UFC 286 is taking place on Saturday from London, England, and the event is headlined by a trilogy fight between Leon Edwards and Kamaru Usman for the UFC welterweight title. In their previous fight, Edwards knocked out Usman in one of the most shocking KOs in UFC history. Since the event is being held in London, the card has an earlier start time than normal, with the main card set to get underway at 5:00 p.m. ET on Saturday evening.
During the last UFC PPV at UFC 285, a DraftKings Sportsbook bettor had a legendary win, turning just $1 into nearly $400,000. The bettor placed a $1 Parlay Bet on DraftKings Sportsbook featuring the following six picks at +39947171 odds:
- Dricus Du Plessis to Win by KO/TKO/DQ in Round 2
- Cody Garbrandt To Win By Decision
- Bo Nickal to Win by Submission in Round 1
- Shavkat Rakhmonov to Win by Submission in Round 3
- Alexa Grasso to Win by Submission in Round 4
- Jon Jones To Win By Submission
As a result of all of these outcomes hitting in the Parlay Bet, the bettor took home $399,472.71 in one of the greatest wins in sports betting history.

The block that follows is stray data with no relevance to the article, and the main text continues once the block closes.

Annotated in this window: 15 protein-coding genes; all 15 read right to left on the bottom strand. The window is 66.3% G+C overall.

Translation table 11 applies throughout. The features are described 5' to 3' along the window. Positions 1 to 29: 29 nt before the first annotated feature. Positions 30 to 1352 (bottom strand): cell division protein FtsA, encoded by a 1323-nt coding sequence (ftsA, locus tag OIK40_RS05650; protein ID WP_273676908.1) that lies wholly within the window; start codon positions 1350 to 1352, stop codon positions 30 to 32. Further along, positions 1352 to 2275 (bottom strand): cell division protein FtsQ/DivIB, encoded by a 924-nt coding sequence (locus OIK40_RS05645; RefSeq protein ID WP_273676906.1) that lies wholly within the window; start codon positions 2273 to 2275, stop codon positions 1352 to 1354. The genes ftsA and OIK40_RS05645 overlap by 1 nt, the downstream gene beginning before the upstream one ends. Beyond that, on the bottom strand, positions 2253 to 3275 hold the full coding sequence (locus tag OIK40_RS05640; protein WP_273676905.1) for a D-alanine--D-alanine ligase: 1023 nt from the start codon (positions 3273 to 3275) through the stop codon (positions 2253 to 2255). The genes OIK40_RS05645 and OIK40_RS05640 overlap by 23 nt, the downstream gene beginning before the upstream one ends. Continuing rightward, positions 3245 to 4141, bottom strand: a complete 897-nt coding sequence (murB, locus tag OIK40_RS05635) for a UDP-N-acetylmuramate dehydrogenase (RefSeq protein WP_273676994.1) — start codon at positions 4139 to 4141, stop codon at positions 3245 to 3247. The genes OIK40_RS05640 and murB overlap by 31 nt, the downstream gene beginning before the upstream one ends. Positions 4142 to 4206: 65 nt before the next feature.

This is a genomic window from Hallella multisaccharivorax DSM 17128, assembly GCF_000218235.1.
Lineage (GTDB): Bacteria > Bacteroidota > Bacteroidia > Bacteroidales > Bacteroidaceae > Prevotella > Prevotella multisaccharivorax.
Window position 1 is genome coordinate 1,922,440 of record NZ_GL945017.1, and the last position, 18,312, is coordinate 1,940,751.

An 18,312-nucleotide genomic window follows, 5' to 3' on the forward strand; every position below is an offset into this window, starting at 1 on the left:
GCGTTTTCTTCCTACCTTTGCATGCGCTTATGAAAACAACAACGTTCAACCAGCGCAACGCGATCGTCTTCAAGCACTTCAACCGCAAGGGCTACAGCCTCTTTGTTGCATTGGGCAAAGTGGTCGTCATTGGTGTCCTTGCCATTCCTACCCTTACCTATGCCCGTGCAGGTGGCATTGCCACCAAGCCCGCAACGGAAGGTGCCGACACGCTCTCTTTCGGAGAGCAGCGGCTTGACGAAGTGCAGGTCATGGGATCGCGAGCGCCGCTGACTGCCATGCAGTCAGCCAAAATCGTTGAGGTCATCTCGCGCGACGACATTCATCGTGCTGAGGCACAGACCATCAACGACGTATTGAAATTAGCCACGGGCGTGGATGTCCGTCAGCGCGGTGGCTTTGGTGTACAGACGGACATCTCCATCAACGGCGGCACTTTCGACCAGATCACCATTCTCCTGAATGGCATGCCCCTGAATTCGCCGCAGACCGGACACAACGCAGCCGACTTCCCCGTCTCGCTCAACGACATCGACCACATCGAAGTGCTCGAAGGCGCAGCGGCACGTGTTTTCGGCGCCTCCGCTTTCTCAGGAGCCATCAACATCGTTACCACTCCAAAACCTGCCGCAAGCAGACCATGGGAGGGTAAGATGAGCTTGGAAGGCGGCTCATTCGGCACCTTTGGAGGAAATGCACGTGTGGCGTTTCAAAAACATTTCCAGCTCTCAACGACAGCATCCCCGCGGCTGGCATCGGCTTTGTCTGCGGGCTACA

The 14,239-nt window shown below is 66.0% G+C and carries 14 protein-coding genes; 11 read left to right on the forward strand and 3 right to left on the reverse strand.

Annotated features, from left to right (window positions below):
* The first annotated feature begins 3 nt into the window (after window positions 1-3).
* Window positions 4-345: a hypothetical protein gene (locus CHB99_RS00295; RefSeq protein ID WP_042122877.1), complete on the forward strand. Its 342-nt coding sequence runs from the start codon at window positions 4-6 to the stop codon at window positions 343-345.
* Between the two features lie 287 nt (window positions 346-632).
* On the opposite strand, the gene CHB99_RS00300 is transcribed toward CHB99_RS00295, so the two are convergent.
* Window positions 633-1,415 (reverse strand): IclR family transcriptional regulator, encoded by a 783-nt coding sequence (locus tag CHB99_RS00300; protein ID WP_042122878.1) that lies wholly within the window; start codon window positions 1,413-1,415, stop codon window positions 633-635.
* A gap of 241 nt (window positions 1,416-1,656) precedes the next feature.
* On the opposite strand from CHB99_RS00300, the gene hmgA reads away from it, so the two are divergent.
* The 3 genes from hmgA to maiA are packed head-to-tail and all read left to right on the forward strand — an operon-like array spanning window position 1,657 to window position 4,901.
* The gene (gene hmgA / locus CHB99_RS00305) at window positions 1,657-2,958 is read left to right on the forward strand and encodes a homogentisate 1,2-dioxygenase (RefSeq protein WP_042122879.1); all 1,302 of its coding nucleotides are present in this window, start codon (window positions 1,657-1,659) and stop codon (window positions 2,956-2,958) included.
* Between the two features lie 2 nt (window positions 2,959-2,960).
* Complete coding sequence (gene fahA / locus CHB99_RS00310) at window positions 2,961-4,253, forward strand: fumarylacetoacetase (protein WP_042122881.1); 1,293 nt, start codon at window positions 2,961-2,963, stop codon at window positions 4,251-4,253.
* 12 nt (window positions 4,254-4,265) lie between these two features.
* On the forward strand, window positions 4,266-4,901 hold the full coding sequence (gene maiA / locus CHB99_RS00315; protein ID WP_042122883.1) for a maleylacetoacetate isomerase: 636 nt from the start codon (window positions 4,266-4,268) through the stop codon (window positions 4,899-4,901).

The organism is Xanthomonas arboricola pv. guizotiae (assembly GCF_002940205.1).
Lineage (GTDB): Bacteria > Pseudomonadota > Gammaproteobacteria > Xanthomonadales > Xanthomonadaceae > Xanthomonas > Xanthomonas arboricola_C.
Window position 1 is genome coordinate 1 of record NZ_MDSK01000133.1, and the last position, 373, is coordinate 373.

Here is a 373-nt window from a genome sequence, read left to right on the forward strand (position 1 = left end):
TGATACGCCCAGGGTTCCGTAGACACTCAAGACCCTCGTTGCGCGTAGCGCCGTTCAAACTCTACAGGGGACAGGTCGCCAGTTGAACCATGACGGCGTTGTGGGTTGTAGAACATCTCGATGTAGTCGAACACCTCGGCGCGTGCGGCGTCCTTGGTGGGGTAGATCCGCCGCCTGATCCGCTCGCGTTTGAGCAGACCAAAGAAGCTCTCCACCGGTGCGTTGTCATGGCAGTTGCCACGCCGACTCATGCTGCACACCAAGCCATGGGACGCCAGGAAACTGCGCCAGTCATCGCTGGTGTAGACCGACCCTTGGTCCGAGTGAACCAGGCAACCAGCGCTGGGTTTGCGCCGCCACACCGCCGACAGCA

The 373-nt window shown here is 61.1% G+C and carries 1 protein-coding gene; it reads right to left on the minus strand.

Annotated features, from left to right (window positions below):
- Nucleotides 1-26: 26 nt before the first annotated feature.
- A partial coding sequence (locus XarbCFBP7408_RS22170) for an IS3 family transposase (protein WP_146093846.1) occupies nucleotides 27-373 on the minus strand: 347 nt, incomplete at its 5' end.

Kamaru Usman vs. Leon Edwards 3
Usman and Edwards have fought twice previously, with each fighter winning once. Usman won the first matchup in Dec. 2015 via decision on the back of heavy offensive grappling. Usman recorded six total takedowns and controlled Edwards for 10:50 in the 15-minute fight. The majority of Usman’s significant strikes in that fight were landed on the ground. Edwards barely got off any offense in large part due to Usman’s offensive grappling, landing just 26 significant strikes in the fight.